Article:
Classic Vinaigrette

Makes about 2 cups

This is the vinaigrette you’ll find on every French family’s table. It's lovely with leafy salads, steamed asparagus, or roasted vegetables.

Preparation Method

Place the vinegar (and/or lemon juice), mustard, shallot, garlic, salt, and pepper in the blender. Select MANUAL/SPEED 5. Remove the filler cap and use the emulsion cup to slowly drizzle in the oil while the blender is running and blend until the vinaigrette is creamy and thick. (Refrigerate in an airtight container for up to 1 week. Shake—or blend—to emulsify before using.)

Variation: Sesame Vinaigrette
Add 3 tablespoons soy sauce. Substi­tute 2 tablespoons toasted sesame oil for 2 tablespoons of the olive oil. A few nice (but optional) additions include 1 tablespoon roughly chopped peeled fresh ginger, a pinch of red pepper flakes, a squeeze of Asian-style hot sauce (such as sambal oelek or Sriracha), a splash of mirin, or a squeeze of honey.

Variation: Lemon-Pepper Vinaigrette
Substitute the finely grated zest of 1 lemon and 1⁄2 cup fresh lemon juice (from 3 or 4 lemons) for the vinegar. Add 1 tablespoon honey and increase the freshly ground black pepper to 1 tablespoon.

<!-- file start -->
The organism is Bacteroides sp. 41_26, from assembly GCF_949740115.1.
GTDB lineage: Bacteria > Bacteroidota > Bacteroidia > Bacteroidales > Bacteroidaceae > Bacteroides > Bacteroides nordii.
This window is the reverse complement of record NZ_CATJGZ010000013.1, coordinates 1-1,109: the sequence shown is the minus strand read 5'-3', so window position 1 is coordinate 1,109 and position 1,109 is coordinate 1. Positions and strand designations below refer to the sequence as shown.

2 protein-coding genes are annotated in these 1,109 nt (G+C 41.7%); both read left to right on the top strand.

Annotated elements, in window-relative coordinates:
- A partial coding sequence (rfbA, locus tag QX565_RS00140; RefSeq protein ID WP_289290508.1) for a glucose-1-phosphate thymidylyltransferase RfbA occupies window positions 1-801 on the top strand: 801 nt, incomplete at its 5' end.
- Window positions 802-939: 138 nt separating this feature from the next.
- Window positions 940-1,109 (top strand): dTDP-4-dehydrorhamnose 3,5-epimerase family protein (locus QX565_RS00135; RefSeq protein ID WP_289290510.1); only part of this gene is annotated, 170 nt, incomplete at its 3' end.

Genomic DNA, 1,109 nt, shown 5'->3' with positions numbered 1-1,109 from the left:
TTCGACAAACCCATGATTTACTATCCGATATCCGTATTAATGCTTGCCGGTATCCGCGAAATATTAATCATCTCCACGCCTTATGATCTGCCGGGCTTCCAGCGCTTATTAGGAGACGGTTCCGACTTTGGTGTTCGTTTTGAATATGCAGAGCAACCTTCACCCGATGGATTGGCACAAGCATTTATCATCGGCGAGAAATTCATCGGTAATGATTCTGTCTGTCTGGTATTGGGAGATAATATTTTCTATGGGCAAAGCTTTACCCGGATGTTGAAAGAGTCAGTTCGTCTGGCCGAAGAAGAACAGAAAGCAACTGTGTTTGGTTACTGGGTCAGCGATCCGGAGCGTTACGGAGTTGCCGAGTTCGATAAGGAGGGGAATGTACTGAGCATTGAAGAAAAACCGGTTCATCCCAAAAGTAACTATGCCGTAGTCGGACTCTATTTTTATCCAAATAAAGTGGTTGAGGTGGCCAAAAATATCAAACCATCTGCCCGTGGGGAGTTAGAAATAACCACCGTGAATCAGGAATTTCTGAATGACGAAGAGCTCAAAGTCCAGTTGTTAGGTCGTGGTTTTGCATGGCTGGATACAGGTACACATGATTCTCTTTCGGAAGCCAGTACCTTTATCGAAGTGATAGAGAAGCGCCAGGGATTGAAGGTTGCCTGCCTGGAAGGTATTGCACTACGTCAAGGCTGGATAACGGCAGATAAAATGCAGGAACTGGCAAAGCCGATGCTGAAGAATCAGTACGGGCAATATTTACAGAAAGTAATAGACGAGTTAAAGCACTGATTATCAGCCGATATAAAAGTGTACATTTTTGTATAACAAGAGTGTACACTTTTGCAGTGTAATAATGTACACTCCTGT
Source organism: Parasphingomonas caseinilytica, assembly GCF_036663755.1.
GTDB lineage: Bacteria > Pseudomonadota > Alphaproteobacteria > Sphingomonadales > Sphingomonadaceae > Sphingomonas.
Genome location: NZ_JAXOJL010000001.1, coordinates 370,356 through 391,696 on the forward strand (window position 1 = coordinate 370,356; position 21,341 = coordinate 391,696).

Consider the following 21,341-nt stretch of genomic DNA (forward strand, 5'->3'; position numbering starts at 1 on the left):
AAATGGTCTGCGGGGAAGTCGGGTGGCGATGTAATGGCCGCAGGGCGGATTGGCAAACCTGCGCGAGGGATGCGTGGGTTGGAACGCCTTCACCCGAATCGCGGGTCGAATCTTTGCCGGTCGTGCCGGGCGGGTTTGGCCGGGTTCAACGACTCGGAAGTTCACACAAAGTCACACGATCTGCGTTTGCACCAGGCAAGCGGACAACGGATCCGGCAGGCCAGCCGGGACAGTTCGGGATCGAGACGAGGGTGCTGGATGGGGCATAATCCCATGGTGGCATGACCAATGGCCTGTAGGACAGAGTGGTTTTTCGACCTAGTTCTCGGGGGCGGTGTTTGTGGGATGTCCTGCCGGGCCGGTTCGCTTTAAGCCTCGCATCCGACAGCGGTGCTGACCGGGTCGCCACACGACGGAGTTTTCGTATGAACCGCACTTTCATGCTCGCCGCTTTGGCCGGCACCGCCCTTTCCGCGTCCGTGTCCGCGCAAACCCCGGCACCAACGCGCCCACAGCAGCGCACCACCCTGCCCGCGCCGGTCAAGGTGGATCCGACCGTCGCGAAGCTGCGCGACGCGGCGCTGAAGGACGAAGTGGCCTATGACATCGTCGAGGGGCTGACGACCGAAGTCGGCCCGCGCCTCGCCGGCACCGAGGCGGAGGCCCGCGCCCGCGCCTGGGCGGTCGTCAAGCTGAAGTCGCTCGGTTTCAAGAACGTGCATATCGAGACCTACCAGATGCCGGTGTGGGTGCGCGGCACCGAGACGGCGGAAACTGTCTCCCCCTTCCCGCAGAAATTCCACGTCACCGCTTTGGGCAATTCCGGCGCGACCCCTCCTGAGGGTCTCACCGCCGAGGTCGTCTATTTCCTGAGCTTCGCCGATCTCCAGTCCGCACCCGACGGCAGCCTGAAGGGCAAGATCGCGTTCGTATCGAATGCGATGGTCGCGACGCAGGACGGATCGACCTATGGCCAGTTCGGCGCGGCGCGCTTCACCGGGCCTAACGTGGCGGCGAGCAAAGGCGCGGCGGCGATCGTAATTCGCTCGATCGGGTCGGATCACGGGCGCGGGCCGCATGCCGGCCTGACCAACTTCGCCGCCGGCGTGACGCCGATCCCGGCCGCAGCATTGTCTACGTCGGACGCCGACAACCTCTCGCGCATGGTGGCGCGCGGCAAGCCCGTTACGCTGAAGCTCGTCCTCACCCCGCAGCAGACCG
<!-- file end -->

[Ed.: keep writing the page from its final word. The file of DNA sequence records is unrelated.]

Variation: Raspberry-Walnut Vinaigrette
Use balsamic vinegar or raspberry vinegar; don’t use any lemon juice. Use canola oil, or 6 tablespoons walnut oil and 1 cup plus 2 tablespoons canola; don’t use any olive oil. Reduce the Dijon mustard to 1 tablespoon or use 1 teaspoon dried mustard powder. Add 1 cup fresh raspberries to the blender. Select the PUREE setting. Once the cycle finishes, select MANUAL/SPEED 3. Add 1⁄2 cup toasted walnuts and PULSE to blend. For more sweet­ness, pulse in 1 to 2 tablespoons honey.

Like salt, acid is a key component of great flavor. If a dish tastes flat and doesn’t need more salt, a little lemon juice or a hit of vinegar will usually brighten it up. This is true for vinaigrettes as well as soups, pan sauces, and pasta sauces.